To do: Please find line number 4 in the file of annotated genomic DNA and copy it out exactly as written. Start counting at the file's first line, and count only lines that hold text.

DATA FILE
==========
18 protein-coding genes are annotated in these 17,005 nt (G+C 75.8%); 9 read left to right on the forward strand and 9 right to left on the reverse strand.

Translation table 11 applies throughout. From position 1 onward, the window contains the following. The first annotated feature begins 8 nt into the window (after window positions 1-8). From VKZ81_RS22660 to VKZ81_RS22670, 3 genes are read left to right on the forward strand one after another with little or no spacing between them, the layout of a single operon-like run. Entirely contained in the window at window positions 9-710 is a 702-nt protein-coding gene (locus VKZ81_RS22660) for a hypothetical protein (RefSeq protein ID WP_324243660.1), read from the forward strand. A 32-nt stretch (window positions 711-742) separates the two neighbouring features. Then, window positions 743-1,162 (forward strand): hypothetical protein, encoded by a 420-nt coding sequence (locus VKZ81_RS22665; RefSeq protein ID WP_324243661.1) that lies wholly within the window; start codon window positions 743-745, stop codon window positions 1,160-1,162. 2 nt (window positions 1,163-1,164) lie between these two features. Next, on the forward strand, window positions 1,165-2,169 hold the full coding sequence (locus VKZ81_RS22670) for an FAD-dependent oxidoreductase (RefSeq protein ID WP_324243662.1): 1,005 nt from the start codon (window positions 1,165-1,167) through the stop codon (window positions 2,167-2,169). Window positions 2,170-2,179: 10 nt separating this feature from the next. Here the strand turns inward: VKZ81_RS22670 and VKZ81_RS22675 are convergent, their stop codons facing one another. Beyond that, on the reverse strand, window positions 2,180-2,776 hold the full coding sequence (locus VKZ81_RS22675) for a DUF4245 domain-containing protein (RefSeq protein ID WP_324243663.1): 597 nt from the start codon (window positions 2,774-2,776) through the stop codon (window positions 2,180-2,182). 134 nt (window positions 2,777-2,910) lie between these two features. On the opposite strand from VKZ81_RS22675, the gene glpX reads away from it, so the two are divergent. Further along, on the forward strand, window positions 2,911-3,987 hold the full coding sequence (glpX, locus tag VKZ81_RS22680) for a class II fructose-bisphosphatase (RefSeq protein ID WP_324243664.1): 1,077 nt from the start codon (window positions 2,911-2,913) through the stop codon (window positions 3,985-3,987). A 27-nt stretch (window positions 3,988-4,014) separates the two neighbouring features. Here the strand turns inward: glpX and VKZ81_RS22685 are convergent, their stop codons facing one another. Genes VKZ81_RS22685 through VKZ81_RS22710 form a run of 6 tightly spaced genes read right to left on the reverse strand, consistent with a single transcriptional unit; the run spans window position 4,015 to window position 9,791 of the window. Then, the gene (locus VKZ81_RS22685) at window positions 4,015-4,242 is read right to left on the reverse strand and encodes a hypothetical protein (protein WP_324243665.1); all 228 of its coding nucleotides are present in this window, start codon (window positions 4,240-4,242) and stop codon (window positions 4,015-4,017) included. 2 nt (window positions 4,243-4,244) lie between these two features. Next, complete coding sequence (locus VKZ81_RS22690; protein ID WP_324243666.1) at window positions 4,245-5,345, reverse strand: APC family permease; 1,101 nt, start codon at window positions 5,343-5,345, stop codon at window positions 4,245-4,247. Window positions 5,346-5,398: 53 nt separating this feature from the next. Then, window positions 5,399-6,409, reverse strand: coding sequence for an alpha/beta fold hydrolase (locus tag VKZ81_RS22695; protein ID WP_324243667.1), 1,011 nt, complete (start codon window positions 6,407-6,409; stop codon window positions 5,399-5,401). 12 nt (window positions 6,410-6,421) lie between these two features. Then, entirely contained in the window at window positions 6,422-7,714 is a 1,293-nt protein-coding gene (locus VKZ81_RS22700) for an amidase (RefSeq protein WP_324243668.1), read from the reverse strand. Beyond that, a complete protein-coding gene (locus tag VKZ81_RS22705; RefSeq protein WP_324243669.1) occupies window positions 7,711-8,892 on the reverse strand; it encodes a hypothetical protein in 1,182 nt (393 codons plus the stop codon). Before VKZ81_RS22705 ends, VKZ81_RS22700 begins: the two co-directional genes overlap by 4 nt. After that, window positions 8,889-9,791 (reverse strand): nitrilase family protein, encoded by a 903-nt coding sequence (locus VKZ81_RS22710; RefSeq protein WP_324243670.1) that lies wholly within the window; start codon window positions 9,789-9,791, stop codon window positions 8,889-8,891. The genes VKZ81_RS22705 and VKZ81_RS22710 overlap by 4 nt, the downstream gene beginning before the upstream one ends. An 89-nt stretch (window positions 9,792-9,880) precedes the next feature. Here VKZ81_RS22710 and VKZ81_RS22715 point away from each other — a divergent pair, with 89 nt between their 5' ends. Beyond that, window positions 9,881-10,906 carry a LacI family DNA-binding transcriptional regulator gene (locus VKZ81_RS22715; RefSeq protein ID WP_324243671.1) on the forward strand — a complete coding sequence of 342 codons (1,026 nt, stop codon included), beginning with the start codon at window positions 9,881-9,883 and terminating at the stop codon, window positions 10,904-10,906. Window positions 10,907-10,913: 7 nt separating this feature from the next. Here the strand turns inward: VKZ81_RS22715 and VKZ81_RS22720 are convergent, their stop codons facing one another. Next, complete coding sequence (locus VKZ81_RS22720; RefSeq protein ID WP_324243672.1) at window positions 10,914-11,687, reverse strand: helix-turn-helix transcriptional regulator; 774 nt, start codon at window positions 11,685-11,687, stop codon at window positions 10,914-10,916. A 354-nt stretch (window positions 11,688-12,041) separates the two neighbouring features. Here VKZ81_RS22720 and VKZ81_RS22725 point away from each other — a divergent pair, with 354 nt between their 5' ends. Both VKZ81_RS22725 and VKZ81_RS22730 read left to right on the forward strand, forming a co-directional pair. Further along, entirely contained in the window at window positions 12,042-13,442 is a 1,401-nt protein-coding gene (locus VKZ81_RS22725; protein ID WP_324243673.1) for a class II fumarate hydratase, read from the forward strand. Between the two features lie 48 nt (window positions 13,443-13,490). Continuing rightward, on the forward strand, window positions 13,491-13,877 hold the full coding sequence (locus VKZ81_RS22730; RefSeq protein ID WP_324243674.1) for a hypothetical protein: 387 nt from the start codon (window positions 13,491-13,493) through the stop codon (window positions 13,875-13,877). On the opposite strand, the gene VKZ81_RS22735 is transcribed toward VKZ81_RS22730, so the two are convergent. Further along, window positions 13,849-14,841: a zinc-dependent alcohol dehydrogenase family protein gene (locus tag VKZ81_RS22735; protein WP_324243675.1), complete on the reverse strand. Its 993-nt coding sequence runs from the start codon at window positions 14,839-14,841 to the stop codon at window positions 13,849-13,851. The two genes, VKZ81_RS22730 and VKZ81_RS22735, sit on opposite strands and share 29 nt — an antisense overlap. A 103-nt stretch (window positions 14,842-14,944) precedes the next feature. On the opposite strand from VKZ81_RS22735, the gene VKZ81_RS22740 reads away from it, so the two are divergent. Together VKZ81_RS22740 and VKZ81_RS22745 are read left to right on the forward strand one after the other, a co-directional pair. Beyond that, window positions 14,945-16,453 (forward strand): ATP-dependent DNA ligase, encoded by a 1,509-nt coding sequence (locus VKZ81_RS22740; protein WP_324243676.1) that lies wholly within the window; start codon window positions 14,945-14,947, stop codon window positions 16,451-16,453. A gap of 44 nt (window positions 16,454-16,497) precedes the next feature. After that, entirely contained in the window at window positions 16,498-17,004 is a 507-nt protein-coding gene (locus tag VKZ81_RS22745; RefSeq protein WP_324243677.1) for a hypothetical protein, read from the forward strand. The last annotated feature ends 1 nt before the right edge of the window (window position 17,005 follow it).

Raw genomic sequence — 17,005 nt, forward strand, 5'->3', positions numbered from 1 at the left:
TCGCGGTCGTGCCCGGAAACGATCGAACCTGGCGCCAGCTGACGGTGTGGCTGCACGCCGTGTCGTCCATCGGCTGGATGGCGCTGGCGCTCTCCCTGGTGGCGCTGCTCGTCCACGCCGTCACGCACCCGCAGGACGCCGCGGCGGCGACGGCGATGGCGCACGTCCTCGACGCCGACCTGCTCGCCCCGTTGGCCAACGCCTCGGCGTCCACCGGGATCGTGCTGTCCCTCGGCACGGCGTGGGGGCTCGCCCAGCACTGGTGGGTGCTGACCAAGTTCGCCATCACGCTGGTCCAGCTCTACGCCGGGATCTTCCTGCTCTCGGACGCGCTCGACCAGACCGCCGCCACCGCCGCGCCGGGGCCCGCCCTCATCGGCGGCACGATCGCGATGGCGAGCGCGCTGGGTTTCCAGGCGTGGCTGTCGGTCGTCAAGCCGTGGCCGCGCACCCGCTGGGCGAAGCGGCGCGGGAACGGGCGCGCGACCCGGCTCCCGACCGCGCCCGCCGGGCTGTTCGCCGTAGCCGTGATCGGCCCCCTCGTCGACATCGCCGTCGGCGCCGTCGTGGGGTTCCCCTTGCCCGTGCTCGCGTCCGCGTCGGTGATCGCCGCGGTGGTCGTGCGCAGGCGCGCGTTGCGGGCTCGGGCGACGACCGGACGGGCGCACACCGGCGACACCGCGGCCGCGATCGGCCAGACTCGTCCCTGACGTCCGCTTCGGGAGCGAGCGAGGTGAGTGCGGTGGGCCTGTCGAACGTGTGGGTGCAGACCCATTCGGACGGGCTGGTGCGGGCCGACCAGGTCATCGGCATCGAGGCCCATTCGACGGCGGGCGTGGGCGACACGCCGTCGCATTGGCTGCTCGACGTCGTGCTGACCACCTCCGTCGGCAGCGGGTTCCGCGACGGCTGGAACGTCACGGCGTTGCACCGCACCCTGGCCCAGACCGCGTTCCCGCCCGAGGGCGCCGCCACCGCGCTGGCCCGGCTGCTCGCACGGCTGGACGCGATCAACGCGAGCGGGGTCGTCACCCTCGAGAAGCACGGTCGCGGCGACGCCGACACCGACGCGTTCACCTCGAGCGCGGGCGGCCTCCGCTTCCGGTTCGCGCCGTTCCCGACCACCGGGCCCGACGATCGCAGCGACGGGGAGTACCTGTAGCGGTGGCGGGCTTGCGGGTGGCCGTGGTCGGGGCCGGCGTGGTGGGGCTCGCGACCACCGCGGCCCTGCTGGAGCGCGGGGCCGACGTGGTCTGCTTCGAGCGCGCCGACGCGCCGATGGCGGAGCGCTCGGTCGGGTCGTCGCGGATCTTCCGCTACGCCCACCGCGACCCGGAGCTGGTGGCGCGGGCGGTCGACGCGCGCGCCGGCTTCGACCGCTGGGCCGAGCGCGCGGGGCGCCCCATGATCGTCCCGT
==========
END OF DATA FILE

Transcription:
TCGCGGTCGTGCCCGGAAACGATCGAACCTGGCGCCAGCTGACGGTGTGGCTGCACGCCGTGTCGTCCATCGGCTGGATGGCGCTGGCGCTCTCCCTGGTGGCGCTGCTCGTCCACGCCGTCACGCACCCGCAGGACGCCGCGGCGGCGACGGCGATGGCGCACGTCCTCGACGCCGACCTGCTCGCCCCGTTGGCCAACGCCTCGGCGTCCACCGGGATCGTGCTGTCCCTCGGCACGGCGTGGGGGCTCGCCCAGCACTGGTGGGTGCTGACCAAGTTCGCCATCACGCTGGTCCAGCTCTACGCCGGGATCTTCCTGCTCTCGGACGCGCTCGACCAGACCGCCGCCACCGCCGCGCCGGGGCCCGCCCTCATCGGCGGCACGATCGCGATGGCGAGCGCGCTGGGTTTCCAGGCGTGGCTGTCGGTCGTCAAGCCGTGGCCGCGCACCCGCTGGGCGAAGCGGCGCGGGAACGGGCGCGCGACCCGGCTCCCGACCGCGCCCGCCGGGCTGTTCGCCGTAGCCGTGATCGGCCCCCTCGTCGACATCGCCGTCGGCGCCGTCGTGGGGTTCCCCTTGCCCGTGCTCGCGTCCGCGTCGGTGATCGCCGCGGTGGTCGTGCGCAGGCGCGCGTTGCGGGCTCGGGCGACGACCGGACGGGCGCACACCGGCGACACCGCGGCCGCGATCGGCCAGACTCGTCCCTGACGTCCGCTTCGGGAGCGAGCGAGGTGAGTGCGGTGGGCCTGTCGAACGTGTGGGTGCAGACCCATTCGGACGGGCTGGTGCGGGCCGACCAGGTCATCGGCATCGAGGCCCATTCGACGGCGGGCGTGGGCGACACGCCGTCGCATTGGCTGCTCGACGTCGTGCTGACCACCTCCGTCGGCAGCGGGTTCCGCGACGGCTGGAACGTCACGGCGTTGCACCGCACCCTGGCCCAGACCGCGTTCCCGCCCGAGGGCGCCGCCACCGCGCTGGCCCGGCTGCTCGCACGGCTGGACGCGATCAACGCGAGCGGGGTCGTCACCCTCGAGAAGCACGGTCGCGGCGACGCCGACACCGACGCGTTCACCTCGAGCGCGGGCGGCCTCCGCTTCCGGTTCGCGCCGTTCCCGACCACCGGGCCCGACGATCGCAGCGACGGGGAGTACCTGTAGCGGTGGCGGGCTTGCGGGTGGCCGTGGTCGGGGCCGGCGTGGTGGGGCTCGCGACCACCGCGGCCCTGCTGGAGCGCGGGGCCGACGTGGTCTGCTTCGAGCGCGCCGACGCGCCGATGGCGGAGCGCTCGGTCGGGTCGTCGCGGATCTTCCGCTACGCCCACCGCGACCCGGAGCTGGTGGCGCGGGCGGTCGACGCGCGCGCCGGCTTCGACCGCTGGGCCGAGCGCGCGGGGCGCCCCATGATCGTCCCGT